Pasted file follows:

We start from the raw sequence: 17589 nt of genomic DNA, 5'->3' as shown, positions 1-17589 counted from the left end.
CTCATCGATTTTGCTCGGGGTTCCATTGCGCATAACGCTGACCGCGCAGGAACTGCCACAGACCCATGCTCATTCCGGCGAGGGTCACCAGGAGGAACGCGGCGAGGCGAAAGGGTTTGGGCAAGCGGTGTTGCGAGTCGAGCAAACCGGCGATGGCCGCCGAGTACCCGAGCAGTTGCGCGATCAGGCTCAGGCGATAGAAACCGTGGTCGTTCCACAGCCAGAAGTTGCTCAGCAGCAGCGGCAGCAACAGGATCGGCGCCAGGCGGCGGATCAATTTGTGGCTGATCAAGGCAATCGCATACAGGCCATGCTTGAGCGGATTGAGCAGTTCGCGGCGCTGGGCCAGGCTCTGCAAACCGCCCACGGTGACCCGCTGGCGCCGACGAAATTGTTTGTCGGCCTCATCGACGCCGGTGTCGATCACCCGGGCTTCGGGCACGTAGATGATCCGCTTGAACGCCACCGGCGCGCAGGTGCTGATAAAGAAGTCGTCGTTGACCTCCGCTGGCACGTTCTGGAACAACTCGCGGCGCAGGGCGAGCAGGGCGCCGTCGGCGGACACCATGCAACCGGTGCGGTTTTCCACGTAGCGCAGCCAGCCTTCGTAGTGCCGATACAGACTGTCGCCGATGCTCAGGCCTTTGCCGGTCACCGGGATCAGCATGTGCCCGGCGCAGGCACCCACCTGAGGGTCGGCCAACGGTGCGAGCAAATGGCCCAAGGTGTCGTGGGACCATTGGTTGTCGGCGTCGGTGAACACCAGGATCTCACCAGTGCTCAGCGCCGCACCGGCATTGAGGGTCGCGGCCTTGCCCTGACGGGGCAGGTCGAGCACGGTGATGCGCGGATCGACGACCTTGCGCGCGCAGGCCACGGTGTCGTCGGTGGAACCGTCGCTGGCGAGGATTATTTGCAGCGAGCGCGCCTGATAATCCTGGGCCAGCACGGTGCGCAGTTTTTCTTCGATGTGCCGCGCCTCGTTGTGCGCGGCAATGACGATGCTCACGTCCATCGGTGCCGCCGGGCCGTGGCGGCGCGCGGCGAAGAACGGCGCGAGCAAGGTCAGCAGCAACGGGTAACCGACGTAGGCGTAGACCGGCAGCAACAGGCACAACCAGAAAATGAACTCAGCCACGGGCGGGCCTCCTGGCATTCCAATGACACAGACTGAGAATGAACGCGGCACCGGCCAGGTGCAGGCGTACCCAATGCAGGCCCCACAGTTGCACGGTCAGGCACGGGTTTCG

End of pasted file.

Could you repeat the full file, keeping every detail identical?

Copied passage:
We start from the raw sequence: 17589 nt of genomic DNA, 5'->3' as shown, positions 1-17589 counted from the left end.
CTCATCGATTTTGCTCGGGGTTCCATTGCGCATAACGCTGACCGCGCAGGAACTGCCACAGACCCATGCTCATTCCGGCGAGGGTCACCAGGAGGAACGCGGCGAGGCGAAAGGGTTTGGGCAAGCGGTGTTGCGAGTCGAGCAAACCGGCGATGGCCGCCGAGTACCCGAGCAGTTGCGCGATCAGGCTCAGGCGATAGAAACCGTGGTCGTTCCACAGCCAGAAGTTGCTCAGCAGCAGCGGCAGCAACAGGATCGGCGCCAGGCGGCGGATCAATTTGTGGCTGATCAAGGCAATCGCATACAGGCCATGCTTGAGCGGATTGAGCAGTTCGCGGCGCTGGGCCAGGCTCTGCAAACCGCCCACGGTGACCCGCTGGCGCCGACGAAATTGTTTGTCGGCCTCATCGACGCCGGTGTCGATCACCCGGGCTTCGGGCACGTAGATGATCCGCTTGAACGCCACCGGCGCGCAGGTGCTGATAAAGAAGTCGTCGTTGACCTCCGCTGGCACGTTCTGGAACAACTCGCGGCGCAGGGCGAGCAGGGCGCCGTCGGCGGACACCATGCAACCGGTGCGGTTTTCCACGTAGCGCAGCCAGCCTTCGTAGTGCCGATACAGACTGTCGCCGATGCTCAGGCCTTTGCCGGTCACCGGGATCAGCATGTGCCCGGCGCAGGCACCCACCTGAGGGTCGGCCAACGGTGCGAGCAAATGGCCCAAGGTGTCGTGGGACCATTGGTTGTCGGCGTCGGTGAACACCAGGATCTCACCAGTGCTCAGCGCCGCACCGGCATTGAGGGTCGCGGCCTTGCCCTGACGGGGCAGGTCGAGCACGGTGATGCGCGGATCGACGACCTTGCGCGCGCAGGCCACGGTGTCGTCGGTGGAACCGTCGCTGGCGAGGATTATTTGCAGCGAGCGCGCCTGATAATCCTGGGCCAGCACGGTGCGCAGTTTTTCTTCGATGTGCCGCGCCTCGTTGTGCGCGGCAATGACGATGCTCACGTCCATCGGTGCCGCCGGGCCGTGGCGGCGCGCGGCGAAGAACGGCGCGAGCAAGGTCAGCAGCAACGGGTAACCGACGTAGGCGTAGACCGGCAGCAACAGGCACAACCAGAAAATGAACTCAGCCACGGGCGGGCCTCCTGGCATTCCAATGACACAGACTGAGAATGAACGCGGCACCGGCCAGGTGCAGGCGTACCCAATGCAGGCCCCACAGTTGCACGGTCAGGCACGGGTTTCG